Cemetery Ridge slopes very gently to a more level tract of
ground when you compare it to the undulating land about it. "You
will discover that the ridges have stopped short here, forming
headlands above the lower swells. Two roads ascend this hill and
the ascent is not difficult. It does not seem to you as being a
formidable stronghold." Gettysburg is located here; its houses
extend to the brow of the hill and the cemetery is located upon
the brow itself.

Looking across the valley you will see the western ridge with
its fringe of deciduous trees. These grow along the entire crest
of the hill. They effectually hide the view in that direction.
Rising from its setting of trees at a point opposite the town
you will observe the cupola of the Lutheran Seminary from which
the ridge took its name--Seminary Ridge.

Both ridges are comparatively level at the top and the
undulating slopes of both are very easy of ascent. Only far down
the valley will you find them cut up by ravines and water

Rising like giant sentinels off some distance from the ends of
Cemetery Ridge are those hills whose possession meant victory or
defeat. The northern-most group consists of that memorable trio
of Wolf's, McAllister's and Culp's Hills. There is a slender and
low ridge joining Cemetery Ridge and Culp's Hill which seems to
be thrown behind the ridge.

Between Culp's Hill and Wolf's Hill flows Rock Creek. It is very
shallow and winds through a wild ravine. What news it could tell
of those three days of fighting if we were able to interpret its
rippling music. But the vast numbers who listened to its softly
murmured notes have long since gone, borne down the rippling
stream of Time, from which there is no returning.

Here we learned why the soldiers made such a desperate attempt
to secure Culp's Hill, for what use would it have been to get
Cemetery Hill and leave a back door open, as it were, for the
enemy to pass through.

Here in spring the ravine is gay with the blossoming dogwood and
the redbud fills the place with its royal purple.

As we gazed at the many fine monuments on this, the best marked
and most beautiful of ail battlegrounds in the world, we thought
of the terrible waste of life. But then had it been wasted,
after all? As we passed down by the peach orchard, we saw a
battle between two robins being waged. Then we thought how each
spring, from remotest times this same battle-ground has been
used by Nature's children to settle questions of gravest import
to their race. Each season brings renewed conflicts. Down by the
Devil's Den ground squirrels wage their battles again and again.
Aerial battles, too, are fought by hawks above the tree tops.

In Nature, to the strongest usually comes the victory. For her
children cruel, relentless, bloody war seems inevitable. But is
it necessary that human life be sacrificed? What could be the
plan, the purpose of it all? Perhaps there was no plan, no
purpose; we do not know. But as we look across the changing
scenes that come and go with the changeless years, we seem to
see a plan, a purpose, and there are wars and bloodshed in them,
yet, they appear Divine. It seems that only the great principle
of the Universe is being fulfilled; that from the sacrifice of
life a richer, fuller life is gained.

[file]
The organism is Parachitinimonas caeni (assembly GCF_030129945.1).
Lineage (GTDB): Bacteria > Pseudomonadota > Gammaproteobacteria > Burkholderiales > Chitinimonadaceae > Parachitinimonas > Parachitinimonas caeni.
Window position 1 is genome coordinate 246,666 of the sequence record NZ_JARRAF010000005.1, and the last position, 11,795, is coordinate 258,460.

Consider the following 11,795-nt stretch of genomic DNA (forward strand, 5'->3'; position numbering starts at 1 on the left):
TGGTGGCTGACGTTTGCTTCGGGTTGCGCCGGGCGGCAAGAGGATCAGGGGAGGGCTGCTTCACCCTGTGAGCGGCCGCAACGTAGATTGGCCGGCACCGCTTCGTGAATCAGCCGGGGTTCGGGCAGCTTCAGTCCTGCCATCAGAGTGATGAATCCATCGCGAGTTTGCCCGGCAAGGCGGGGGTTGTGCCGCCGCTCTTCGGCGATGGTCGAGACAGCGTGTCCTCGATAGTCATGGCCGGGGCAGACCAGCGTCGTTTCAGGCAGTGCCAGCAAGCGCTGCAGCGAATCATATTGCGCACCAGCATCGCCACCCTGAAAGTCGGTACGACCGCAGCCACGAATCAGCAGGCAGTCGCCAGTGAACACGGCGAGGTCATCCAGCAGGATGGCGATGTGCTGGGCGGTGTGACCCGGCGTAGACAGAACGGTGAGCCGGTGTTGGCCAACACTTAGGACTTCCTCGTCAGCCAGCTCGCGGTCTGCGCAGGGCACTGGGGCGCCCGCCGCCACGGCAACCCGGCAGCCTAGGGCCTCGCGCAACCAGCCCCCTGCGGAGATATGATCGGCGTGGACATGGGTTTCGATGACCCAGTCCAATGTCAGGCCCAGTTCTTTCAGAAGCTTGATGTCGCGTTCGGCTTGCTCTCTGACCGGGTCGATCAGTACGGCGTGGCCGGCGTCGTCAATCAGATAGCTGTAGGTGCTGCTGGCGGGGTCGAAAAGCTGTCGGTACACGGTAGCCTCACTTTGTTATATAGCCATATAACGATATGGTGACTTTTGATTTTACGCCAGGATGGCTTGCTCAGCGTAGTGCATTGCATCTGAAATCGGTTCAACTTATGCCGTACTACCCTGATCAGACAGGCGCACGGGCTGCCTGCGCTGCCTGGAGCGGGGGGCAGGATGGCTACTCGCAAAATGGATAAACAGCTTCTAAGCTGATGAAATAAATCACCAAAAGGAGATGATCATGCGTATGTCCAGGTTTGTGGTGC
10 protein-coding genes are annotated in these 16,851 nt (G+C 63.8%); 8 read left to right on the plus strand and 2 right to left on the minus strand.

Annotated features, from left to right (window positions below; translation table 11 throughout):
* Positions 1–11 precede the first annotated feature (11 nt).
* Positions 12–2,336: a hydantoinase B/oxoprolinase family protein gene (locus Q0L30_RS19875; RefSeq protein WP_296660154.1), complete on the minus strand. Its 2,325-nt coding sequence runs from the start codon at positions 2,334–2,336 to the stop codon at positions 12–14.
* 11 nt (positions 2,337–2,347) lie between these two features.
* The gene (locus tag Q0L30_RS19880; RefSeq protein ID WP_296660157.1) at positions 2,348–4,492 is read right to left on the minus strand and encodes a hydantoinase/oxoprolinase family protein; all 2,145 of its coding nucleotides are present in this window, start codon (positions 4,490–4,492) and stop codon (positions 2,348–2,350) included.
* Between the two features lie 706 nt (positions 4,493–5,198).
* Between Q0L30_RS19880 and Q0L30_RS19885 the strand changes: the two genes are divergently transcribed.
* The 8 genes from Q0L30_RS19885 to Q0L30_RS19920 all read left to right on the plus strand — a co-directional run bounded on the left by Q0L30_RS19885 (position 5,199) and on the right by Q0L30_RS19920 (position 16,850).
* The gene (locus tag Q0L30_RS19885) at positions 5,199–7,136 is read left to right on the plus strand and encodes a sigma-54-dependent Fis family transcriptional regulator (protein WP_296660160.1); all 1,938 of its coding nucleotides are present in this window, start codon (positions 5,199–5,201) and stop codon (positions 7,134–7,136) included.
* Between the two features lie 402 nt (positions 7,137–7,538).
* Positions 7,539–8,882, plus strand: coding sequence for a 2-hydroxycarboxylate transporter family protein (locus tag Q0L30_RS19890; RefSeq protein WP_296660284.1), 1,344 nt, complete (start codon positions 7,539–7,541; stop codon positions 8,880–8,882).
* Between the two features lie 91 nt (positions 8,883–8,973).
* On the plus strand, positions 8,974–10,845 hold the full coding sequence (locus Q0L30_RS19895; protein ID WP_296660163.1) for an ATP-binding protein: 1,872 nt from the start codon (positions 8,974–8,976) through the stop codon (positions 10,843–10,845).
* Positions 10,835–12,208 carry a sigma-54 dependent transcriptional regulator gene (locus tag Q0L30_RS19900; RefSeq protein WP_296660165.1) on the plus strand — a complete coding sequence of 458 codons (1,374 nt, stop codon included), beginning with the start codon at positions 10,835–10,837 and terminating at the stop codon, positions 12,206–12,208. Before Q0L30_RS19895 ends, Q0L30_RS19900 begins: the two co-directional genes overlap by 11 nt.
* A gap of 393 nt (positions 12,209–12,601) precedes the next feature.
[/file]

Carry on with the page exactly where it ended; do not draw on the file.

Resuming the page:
Here the birds still come to bathe and drink and their songs
float to you from far and near. Among the branches of an oak
top, a red-eyed vireo is saying, "brigade, brigadier," and we
well know that he is not military and do not know where he
learned those military terms. But, he is destroying whole
battalions and even armies of caterpillars, those green coated
Boches and striped convicts of our forest trees; and we think
"brigadier" none too noble a title for the bravery he shows in
carolling all through the hot summer day. Someone has called him
a preacher, but we confess, we have listened to many a lengthy
discourse whose effect was slight in comparison to his wild
ringing text, so redolent of rustling leaves and murmuring
brooks--one of the sermons of God's great out-of-doors. Across
the "peach orchard" a cardinal, like a swiftly hurled firebrand,
comes toward us and utters his clear metallic Chip, then
alighting among some wild grape vines, plays several variations
on his clear, ringing flute. From an elm tree, an oriole answers
his bold challenge in his rich voice, while a band of chickadees
indulge in their querulous calls as they inspect each leaf and
twig for larva and eggs. Up in a linden tree, a blue jay is
crying "Salute me, salute me." Like a second lieutenant just
commissioned. He wears his close-fitting uniform and overseas
cap with a dignity that becomes one of that most enviable rank.
The bold bugle of the Carolina wren sounds through the leafy
encampment and like the colors ascending for retreat, the red,
white and blue of the red-headed woodpecker is seen rising
diagonally to a dead oak stub. Like a fine accompaniment the
music of the fluttering leaves blends with that of the rippling
stream and the many woodland voices mellow and supplement them
until the symphony rises a soothing and harmonious whole which
can never be forgotten.

>From Little Round Top a night hawk screams and comes booming
down to earth where squadrons of insects are manoeuvering; by
the Devil's Den a red squirrel is berating an unseen enemy,
hurling all sorts of abusive epithets at him in his wheezy,
irate manner.

Rising in strong relief at the southern edge of Cemetery Ridge
are the picturesque hills known as Little and Great Round Top.
They are wooded from base to summit. What mighty forces have
been at work here! Crevasses of broken ledges, immense boulders